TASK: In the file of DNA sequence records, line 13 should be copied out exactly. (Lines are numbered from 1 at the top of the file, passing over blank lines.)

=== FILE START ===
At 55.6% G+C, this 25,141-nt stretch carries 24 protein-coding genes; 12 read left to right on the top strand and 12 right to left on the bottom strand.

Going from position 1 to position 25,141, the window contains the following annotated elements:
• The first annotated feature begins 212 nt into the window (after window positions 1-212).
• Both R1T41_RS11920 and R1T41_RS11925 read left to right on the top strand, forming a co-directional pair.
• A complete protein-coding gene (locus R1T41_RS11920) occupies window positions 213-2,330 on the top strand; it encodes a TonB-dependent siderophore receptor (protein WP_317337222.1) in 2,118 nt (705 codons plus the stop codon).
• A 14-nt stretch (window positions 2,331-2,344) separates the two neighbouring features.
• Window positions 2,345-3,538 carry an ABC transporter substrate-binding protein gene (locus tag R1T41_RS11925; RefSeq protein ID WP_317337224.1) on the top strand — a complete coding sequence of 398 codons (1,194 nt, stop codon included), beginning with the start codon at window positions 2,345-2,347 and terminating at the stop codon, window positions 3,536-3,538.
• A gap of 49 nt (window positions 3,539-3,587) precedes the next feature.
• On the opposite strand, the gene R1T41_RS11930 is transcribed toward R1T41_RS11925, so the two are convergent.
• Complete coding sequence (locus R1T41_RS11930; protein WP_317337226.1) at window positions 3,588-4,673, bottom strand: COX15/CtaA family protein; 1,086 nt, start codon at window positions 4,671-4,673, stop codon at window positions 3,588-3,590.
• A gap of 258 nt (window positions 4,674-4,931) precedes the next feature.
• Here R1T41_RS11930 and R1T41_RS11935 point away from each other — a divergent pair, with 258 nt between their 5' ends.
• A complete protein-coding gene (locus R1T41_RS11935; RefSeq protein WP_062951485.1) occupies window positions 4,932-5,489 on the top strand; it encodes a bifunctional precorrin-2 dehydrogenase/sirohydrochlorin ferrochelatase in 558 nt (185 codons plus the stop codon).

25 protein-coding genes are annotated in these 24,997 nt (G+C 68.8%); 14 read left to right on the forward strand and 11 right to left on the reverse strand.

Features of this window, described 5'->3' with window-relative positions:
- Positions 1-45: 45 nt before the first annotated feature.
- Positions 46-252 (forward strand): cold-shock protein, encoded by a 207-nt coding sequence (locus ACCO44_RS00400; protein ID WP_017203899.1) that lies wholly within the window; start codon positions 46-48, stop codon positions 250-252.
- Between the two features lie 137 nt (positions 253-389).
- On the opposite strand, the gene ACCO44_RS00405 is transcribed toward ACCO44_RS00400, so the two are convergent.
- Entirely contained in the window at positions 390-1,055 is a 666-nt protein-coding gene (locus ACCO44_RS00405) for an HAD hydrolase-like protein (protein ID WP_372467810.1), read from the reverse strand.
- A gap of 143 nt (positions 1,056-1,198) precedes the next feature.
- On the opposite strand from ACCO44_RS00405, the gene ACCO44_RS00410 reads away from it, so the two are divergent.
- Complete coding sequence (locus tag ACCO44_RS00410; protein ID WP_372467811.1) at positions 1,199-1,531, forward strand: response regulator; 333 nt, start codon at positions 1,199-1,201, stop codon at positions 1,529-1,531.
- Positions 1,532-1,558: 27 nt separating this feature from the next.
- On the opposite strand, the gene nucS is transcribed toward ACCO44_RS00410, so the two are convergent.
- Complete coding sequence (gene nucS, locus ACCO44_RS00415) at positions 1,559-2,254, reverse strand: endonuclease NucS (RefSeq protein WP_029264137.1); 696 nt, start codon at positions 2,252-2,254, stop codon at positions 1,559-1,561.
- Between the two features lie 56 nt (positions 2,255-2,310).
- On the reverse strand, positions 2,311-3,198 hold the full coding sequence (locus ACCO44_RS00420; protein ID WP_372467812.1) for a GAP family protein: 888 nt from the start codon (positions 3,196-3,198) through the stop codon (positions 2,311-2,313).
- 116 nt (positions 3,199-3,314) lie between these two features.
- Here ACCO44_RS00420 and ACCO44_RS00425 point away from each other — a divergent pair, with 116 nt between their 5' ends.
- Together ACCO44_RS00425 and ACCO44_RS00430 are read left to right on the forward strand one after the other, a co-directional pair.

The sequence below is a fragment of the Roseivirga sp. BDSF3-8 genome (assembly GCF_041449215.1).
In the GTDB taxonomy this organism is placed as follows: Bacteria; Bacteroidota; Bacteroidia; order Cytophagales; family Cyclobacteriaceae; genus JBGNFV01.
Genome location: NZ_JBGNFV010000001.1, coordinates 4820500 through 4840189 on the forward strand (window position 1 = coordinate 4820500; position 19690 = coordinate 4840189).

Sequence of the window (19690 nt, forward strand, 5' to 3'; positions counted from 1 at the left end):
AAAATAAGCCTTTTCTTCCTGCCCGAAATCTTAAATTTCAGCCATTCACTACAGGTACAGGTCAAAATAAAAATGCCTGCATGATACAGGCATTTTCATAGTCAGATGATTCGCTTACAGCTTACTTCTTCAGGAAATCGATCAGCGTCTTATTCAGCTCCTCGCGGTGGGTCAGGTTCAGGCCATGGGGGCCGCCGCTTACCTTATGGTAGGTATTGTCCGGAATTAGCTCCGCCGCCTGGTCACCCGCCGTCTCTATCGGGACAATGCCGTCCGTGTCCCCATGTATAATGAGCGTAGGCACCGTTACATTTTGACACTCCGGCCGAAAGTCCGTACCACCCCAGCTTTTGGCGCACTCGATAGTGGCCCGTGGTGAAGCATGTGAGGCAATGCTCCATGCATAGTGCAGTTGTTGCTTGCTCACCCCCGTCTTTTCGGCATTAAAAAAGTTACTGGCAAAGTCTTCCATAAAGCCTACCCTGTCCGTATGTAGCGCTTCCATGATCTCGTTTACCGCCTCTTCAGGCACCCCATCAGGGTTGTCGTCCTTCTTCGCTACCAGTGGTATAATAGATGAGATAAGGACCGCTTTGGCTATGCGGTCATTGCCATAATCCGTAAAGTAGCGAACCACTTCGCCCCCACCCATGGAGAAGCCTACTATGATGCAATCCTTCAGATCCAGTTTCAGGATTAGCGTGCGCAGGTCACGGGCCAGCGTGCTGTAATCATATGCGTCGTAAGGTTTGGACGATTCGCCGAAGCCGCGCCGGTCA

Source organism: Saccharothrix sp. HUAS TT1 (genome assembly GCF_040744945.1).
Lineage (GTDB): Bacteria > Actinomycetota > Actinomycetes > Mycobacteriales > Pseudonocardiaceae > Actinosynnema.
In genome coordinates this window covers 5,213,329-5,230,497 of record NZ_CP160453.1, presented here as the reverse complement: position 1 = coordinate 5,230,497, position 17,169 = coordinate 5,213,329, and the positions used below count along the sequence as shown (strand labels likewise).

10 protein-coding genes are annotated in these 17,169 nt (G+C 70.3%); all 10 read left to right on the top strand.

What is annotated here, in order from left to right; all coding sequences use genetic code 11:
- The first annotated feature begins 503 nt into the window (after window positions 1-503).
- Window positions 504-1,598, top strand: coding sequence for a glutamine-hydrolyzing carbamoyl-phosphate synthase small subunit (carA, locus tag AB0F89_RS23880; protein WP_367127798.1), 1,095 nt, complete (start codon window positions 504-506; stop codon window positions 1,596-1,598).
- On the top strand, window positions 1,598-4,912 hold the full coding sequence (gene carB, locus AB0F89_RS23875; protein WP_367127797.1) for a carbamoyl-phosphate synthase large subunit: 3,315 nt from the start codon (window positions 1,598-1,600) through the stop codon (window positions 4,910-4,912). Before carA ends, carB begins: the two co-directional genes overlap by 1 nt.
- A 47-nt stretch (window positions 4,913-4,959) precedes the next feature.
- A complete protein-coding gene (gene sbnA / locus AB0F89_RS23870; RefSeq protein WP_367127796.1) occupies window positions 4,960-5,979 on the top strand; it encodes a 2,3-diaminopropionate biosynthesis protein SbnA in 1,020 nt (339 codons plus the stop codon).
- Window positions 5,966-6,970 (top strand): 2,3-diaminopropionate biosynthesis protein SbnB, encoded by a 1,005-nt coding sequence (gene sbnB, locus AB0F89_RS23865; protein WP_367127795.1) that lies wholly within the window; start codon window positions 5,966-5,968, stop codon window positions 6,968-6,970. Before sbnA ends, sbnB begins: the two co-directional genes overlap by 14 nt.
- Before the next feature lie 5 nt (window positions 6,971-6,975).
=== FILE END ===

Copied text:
• A complete protein-coding gene (locus R1T41_RS11935; RefSeq protein WP_062951485.1) occupies window positions 4,932-5,489 on the top strand; it encodes a bifunctional precorrin-2 dehydrogenase/sirohydrochlorin ferrochelatase in 558 nt (185 codons plus the stop codon).